|
|
|
|
Search: 
Latin American Herald Tribune
Venezuela Overview
Venezuelan Embassies & Consulates Around The World
Sites/Blogs about Venezuela
Venezuelan Newspapers
Facts about Venezuela
Venezuela Tourism
Embassies in Caracas

Colombia Overview
Colombian Embassies & Consulates Around the World
Government Links
Embassies in Bogota
Media
Sites/Blogs about Colombia
Educational Institutions

Stocks

Commodities
Crude Oil
US Gasoline Prices
Natural Gas
Gold
Silver
Copper

Euro
UK Pound
Australia Dollar
Canada Dollar
Brazil Real
Mexico Peso
India Rupee

Antigua & Barbuda
Aruba
Barbados
Cayman Islands
Cuba
Curacao
Dominica

Grenada
Haiti
Jamaica
Saint Kitts and Nevis
Saint Lucia
Saint Vincent and the Grenadines

Belize
Costa Rica
El Salvador
Honduras
Nicaragua
Panama

Bahamas
Bermuda
Mexico

Argentina
Brazil
Chile
Guyana
Paraguay
Peru
Uruguay

What's New at LAHT?
Follow Us On Facebook
Follow Us On Twitter
Most Viewed on the Web
Popular on Twitter
Receive Our Daily Headlines


  HOME | Arts & Entertainment

Hong Kong Restricts 10 Children’s Books with LGBT Themes

HONG KONG – Authorities in Hong Kong have placed 10 LGBT-themed children’s books on so-called “closed stacks” in public libraries, Human Rights Watch reported on Wednesday.

In a letter to Hong Kong’s Home Affairs Bureau, HRW urged the government to revoke its decision, arguing that it sends a “stigmatizing message that LGBT content is inherently inappropriate.”

The books, for which visitors will have to place a request in order to access them, were declared by the Home Affairs Bureau as “neutral” on June 15 in response to complaints by a group of citizens.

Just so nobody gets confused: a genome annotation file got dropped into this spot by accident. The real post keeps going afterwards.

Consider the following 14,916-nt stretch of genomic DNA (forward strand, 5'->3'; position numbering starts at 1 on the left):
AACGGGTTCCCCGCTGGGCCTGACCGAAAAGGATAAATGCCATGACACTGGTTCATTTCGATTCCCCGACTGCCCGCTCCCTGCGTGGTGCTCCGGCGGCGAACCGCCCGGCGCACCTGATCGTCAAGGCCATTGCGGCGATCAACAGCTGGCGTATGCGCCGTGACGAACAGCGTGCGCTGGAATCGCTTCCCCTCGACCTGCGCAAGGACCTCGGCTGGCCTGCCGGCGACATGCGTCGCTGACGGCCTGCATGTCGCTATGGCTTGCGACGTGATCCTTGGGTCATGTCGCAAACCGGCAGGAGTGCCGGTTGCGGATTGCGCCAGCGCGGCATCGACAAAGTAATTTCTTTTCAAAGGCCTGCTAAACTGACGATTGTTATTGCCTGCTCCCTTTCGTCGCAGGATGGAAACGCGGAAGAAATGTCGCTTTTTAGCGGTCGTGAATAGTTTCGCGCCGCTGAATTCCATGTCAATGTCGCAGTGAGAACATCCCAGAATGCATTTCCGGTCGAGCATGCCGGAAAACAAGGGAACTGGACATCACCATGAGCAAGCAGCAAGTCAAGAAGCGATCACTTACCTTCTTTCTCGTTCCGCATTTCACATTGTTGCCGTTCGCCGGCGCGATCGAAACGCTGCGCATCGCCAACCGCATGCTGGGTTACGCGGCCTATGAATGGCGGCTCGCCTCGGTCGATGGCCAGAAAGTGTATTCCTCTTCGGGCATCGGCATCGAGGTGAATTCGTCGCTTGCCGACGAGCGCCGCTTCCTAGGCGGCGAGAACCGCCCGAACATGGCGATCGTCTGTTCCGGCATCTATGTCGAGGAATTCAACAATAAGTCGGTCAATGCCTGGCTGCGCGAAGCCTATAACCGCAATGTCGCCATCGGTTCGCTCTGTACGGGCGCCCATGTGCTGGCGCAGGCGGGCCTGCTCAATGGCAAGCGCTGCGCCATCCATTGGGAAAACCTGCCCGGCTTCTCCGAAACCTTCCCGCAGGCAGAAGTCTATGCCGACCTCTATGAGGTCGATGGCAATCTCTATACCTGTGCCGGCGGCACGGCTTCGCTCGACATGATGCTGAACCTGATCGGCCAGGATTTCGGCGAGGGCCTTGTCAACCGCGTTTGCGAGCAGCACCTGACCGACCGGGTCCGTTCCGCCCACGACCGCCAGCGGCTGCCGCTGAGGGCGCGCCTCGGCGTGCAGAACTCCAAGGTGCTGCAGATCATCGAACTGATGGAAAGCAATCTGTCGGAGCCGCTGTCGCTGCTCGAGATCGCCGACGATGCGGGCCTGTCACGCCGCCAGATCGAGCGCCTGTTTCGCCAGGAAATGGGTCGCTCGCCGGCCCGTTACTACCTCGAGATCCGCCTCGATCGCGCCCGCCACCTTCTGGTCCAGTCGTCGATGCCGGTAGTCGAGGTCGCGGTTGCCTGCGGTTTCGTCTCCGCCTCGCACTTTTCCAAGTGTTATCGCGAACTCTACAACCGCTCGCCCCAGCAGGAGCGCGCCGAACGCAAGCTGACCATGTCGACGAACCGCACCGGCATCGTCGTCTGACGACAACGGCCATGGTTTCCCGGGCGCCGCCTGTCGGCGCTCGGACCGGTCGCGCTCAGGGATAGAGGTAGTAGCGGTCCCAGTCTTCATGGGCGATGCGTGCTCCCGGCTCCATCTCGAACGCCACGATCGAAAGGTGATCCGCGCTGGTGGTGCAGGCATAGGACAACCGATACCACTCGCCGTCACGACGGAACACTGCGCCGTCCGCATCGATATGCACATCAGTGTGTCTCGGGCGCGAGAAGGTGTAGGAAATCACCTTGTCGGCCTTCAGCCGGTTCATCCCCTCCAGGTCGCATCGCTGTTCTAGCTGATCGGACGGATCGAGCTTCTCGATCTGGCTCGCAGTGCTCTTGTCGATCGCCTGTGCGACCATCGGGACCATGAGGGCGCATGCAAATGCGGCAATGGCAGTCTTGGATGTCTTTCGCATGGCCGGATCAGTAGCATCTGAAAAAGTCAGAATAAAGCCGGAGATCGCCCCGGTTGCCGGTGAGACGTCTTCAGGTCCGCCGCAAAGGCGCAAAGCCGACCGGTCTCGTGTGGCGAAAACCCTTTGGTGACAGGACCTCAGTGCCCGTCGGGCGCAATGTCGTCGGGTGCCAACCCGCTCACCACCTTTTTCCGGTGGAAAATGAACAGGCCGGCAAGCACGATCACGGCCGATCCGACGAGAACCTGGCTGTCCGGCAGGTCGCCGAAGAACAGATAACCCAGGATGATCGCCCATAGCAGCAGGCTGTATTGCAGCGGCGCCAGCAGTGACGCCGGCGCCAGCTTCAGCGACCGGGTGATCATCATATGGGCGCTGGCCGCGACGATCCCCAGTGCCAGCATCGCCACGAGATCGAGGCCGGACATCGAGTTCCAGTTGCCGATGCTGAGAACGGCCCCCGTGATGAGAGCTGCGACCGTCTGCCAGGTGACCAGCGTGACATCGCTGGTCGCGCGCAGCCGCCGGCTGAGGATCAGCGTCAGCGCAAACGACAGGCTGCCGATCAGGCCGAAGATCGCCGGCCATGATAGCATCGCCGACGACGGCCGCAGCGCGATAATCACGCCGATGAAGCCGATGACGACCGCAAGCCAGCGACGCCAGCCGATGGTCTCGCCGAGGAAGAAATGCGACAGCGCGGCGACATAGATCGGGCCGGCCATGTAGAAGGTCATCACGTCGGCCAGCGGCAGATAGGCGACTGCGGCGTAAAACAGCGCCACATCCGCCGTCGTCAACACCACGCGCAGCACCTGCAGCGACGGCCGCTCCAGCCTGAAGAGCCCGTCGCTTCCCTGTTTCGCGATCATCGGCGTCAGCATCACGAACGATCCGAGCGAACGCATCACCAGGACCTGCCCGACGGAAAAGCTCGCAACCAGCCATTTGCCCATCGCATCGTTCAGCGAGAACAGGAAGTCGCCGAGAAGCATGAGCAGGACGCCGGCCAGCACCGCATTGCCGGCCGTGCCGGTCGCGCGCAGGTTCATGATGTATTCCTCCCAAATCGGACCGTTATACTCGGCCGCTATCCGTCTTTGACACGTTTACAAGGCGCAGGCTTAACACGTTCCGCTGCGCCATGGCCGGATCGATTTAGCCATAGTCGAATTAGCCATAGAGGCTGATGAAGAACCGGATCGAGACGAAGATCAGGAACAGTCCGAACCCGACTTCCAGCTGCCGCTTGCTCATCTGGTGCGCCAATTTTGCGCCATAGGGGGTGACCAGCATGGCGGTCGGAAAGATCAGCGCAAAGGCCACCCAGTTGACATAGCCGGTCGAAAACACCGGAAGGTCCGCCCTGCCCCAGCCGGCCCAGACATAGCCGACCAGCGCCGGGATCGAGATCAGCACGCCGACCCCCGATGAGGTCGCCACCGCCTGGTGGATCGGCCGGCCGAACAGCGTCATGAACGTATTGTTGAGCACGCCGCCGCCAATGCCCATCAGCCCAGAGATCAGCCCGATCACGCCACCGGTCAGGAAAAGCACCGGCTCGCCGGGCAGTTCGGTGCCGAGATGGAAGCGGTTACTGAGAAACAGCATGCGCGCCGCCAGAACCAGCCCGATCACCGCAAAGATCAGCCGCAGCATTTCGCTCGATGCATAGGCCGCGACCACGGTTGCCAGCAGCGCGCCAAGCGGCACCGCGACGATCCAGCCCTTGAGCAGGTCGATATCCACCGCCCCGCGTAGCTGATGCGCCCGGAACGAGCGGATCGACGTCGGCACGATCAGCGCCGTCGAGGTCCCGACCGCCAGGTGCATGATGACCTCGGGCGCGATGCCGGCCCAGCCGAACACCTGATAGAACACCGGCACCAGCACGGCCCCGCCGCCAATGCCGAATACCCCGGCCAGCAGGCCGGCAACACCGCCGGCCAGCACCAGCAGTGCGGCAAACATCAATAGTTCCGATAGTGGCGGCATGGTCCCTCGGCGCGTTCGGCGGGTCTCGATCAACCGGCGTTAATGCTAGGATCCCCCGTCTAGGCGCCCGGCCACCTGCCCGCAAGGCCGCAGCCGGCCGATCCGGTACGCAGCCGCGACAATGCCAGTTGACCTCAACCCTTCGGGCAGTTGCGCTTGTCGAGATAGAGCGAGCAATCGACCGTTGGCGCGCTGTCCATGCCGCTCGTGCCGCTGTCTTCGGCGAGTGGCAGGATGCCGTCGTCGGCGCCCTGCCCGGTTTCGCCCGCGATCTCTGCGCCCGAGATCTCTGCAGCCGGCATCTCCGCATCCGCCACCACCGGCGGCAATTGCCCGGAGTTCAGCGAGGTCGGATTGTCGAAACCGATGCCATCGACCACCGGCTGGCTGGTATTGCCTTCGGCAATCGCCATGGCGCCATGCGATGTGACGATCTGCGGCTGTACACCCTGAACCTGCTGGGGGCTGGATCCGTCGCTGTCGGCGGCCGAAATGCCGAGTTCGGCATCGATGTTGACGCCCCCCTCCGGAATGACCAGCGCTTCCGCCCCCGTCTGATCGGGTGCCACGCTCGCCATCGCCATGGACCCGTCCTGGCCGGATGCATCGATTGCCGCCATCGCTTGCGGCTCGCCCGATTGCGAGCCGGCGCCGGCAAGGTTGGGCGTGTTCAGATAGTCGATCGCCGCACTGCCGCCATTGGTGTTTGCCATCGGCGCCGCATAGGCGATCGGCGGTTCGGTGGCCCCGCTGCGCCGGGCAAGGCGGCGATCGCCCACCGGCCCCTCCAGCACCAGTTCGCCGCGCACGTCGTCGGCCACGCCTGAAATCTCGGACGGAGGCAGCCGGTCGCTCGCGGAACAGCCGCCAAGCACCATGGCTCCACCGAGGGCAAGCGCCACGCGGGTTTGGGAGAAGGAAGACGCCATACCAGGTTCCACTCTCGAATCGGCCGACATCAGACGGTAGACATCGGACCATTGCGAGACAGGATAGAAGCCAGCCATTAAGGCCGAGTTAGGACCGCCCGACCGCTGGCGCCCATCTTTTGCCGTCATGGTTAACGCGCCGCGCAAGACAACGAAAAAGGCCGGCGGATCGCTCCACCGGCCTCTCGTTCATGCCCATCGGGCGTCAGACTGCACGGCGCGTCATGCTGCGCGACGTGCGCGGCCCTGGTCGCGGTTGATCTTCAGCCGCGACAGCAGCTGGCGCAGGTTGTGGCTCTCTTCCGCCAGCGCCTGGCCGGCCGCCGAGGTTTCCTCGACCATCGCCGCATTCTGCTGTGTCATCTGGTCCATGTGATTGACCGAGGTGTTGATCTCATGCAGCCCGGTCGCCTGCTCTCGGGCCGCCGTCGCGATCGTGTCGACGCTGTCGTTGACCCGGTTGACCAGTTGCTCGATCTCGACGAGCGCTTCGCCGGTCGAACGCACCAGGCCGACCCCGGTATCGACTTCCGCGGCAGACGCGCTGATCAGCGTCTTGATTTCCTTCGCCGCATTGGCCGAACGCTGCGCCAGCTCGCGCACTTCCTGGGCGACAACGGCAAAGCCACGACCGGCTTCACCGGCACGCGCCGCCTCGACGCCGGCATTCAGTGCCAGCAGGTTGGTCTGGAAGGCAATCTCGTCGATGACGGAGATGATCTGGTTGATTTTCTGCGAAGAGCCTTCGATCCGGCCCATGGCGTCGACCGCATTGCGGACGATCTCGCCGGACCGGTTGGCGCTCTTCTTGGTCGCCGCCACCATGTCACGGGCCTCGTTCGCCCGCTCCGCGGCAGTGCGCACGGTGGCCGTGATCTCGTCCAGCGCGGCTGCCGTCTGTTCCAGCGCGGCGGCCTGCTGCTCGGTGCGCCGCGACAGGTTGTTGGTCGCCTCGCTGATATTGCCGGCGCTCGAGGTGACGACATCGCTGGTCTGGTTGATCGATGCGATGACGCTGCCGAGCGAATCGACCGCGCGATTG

One of the books, “And the tango makes three,” is a children’s book based on a true story about two male penguins who hatch an egg and raise a youngster.

“Instead of hiding a children’s book about a same-sex penguin couple, Hong Kong’s government should endorse nondiscrimination and put the books back on the open shelves,” said Boris Dittrich, LGBT rights advocacy director at Human Rights Watch.

Another book, “Introducing Teddy,” tells the story of a stuffed bear who identifies as a girl and wants to be called Tilly instead of Thomas.

The decision shows the Government’s preference to “exclude and discriminate against” people based on their sexual orientation or gender identity, HRW said.

“LGBT children, who are subject to disproportionate rates of bullying and often experience feelings of isolation and alienation, need reliable, accurate, and affirming information,” Dittrich said.

 

Enter your email address to subscribe to free headlines (and great cartoons so every email has a happy ending!) from the Latin American Herald Tribune:

 

Copyright Latin American Herald Tribune - 2005-2018 © All rights reserved